The Roman republic collapsed in 44 BCE when Julius Caesar declared himself dictator for life. Machiavelli wrote that Julius Caesar was the first tyrant in Rome, with the result that Rome was never again free.

Julius’ immediate successor Octavius, who assumed the name Caesar Augustus, ruled as the first of a long line of emperors.

Lessons from the demise of the Roman republic

The key lesson of Machiavelli’s examination of Roman history in the “Discourses” is this: A republic is fragile. It requires constant vigilance on the part of both the citizens and their leaders.

That vigilance is difficult to maintain, however, because over generations, citizens and leaders alike become complacent to a key internal threat that haunts this form of government. Specifically, they fail to grasp early enough the anti-republican designs of exceptionally ambitious citizens among them who harbor the desire to rule alone.

Machiavelli provides instructive examples of how Rome failed to protect its republican practices and laws against such a threat. When the republic was young, Rome allowed candidates to nominate themselves for high offices. This practice worked well because only worthy candidates put themselves forward. Later, however, the practice of self-nomination allowed into office those who wanted to promote their own popularity rather than respond to the needs of their country.

Machiavelli said that leaders and citizens devoted to the republic should have closed off this easy route to power to such candidates. But Rome failed to act. Because of its complacency, Caesar was able to build on the popularity that his predecessors had amassed and to transform Rome into a tyranny.

The point of no return

If republican citizens and leaders fail to be vigilant, they will eventually be confronted with a leader who has accumulated an extremely powerful and threatening following. At that point, Machiavelli says, it will be too late to save the republic.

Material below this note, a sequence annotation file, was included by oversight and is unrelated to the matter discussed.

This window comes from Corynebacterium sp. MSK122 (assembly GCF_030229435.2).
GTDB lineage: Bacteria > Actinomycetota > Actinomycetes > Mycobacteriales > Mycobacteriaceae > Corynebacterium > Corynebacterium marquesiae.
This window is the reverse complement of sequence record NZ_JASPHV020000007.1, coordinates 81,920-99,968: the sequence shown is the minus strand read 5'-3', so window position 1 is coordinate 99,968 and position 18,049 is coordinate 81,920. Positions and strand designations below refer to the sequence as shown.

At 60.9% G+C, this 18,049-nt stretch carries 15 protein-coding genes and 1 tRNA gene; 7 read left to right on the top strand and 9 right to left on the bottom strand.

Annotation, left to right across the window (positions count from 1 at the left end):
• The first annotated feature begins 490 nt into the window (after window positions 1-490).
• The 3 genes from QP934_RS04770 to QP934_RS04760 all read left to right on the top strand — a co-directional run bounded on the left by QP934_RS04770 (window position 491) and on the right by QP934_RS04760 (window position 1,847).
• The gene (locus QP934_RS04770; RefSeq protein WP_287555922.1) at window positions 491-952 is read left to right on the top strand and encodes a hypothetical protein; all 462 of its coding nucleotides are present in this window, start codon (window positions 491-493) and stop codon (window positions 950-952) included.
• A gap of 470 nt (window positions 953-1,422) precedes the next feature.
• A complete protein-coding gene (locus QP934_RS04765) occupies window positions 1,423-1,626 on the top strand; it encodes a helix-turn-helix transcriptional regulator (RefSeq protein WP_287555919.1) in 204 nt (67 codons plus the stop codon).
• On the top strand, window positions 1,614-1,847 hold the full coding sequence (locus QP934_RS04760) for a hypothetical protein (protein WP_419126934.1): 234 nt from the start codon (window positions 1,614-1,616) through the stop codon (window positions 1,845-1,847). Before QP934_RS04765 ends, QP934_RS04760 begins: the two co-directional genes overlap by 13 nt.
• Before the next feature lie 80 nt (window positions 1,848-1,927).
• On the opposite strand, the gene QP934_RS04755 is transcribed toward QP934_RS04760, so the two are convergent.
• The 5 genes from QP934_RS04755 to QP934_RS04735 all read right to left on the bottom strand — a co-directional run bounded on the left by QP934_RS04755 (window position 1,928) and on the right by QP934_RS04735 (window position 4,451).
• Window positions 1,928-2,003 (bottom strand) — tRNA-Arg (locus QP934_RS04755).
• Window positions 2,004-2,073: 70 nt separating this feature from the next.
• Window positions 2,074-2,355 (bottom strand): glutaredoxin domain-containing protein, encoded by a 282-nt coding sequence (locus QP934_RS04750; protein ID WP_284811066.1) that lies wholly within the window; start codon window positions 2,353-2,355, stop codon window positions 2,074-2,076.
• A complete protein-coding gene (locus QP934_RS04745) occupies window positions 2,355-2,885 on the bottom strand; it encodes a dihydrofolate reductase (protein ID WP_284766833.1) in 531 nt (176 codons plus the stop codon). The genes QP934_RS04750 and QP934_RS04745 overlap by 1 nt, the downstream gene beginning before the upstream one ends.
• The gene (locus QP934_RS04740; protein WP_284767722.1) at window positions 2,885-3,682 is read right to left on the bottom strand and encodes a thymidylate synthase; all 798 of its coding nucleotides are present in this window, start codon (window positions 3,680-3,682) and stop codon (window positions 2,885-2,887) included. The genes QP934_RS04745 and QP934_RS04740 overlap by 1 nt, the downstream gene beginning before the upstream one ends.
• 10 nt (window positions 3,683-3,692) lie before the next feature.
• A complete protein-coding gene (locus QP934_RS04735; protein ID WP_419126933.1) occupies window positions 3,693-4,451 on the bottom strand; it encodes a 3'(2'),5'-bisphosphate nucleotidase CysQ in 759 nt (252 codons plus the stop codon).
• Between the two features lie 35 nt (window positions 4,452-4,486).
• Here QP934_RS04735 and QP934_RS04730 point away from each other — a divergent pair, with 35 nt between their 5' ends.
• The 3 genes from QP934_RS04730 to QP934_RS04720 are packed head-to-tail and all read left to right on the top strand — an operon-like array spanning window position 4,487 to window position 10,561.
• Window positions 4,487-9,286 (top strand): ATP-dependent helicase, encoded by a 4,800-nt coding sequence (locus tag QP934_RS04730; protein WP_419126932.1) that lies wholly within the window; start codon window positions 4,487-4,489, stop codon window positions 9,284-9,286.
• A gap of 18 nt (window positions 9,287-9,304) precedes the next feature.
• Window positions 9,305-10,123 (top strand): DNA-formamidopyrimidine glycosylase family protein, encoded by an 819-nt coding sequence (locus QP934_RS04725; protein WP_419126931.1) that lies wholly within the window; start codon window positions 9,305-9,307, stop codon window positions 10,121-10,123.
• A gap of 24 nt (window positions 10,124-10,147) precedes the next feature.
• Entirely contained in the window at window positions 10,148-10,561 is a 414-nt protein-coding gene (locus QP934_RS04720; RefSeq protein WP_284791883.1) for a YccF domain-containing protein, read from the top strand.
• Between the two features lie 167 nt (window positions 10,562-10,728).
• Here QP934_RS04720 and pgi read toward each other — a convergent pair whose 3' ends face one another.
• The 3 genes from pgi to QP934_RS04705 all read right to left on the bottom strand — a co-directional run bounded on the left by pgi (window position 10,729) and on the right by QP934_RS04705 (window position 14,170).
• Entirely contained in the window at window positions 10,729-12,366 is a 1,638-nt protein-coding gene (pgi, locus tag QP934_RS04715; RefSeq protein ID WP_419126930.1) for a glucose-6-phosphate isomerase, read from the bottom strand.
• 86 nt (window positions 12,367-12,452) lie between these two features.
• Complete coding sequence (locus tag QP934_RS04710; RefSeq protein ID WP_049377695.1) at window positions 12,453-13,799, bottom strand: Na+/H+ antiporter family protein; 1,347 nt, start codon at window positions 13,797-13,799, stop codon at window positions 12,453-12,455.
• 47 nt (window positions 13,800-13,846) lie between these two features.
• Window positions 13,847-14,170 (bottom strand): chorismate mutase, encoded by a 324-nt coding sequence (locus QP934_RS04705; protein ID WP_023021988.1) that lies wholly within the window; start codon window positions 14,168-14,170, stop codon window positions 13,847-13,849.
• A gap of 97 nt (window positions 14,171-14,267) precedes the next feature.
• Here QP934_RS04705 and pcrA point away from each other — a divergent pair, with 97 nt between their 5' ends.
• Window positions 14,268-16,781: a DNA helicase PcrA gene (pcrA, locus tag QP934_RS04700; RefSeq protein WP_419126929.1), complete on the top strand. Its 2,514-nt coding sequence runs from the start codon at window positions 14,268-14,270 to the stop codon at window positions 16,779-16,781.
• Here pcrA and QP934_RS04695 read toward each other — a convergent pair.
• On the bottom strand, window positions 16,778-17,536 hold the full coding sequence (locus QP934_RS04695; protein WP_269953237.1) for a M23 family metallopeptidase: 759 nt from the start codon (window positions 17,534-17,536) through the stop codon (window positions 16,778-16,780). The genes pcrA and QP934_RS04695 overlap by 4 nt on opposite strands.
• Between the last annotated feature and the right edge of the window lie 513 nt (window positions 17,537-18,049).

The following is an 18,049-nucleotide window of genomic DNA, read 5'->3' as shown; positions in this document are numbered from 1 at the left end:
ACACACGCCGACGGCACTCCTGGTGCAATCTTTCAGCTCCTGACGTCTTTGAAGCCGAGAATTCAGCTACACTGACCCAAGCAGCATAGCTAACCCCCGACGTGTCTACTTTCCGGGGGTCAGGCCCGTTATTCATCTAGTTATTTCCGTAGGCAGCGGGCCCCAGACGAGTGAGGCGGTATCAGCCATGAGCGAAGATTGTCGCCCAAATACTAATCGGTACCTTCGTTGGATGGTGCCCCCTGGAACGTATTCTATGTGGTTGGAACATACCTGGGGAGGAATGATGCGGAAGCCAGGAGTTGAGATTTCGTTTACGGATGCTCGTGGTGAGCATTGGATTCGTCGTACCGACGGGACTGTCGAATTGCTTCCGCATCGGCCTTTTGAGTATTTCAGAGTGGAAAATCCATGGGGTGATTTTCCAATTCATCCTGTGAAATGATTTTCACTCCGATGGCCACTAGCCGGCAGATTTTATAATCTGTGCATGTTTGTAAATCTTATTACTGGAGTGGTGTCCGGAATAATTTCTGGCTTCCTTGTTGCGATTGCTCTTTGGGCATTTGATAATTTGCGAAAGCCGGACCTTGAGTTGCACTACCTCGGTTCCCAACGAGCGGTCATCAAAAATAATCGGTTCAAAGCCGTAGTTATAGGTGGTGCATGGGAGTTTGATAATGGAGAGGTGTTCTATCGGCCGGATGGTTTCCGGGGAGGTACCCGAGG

Machiavelli uses the examples of Caesar’s assassination in Rome and Cosimo’s exile from Florence to underscore this lesson. In each case, the supporters of their respective republic, finally perceiving the danger of tyranny, initiated an attack on the people’s idol. In each case, that effort led not to a restoration of republican freedom but rather to its elimination.

In Rome, Augustus used the public’s sympathy and devotion for the martyred Caesar to seal the republic’s demise. In Florence, Cosimo himself was welcomed back from exile to become Florence’s leading man.

The fate of the American republic

For Americans, the question is whether, as a result of public complacency, the republic will be lost. Will the American republic fall to the same perils that Machiavelli identified in ancient Rome and Renaissance Florence?

Perhaps an opportunity exists to breathe new life into the nation’s republican practices and institutions. Perhaps there is still time to reject through elections those who seek office only to enhance their own power.

Or perhaps it is so late that even that approach will not work. Then, Americans would be left to mourn the demise of their republic and to affirm Machiavelli’s counsel that republics fail through complacency. Such an outcome for one of history’s most exemplary republics would stand as a wretched testament to Machiavelli’s political insight.The Conversation

Vickie B. Sullivan, Professor of Political Science, Tufts University

This article is republished from The Conversation under a Creative Commons license. Read the original article.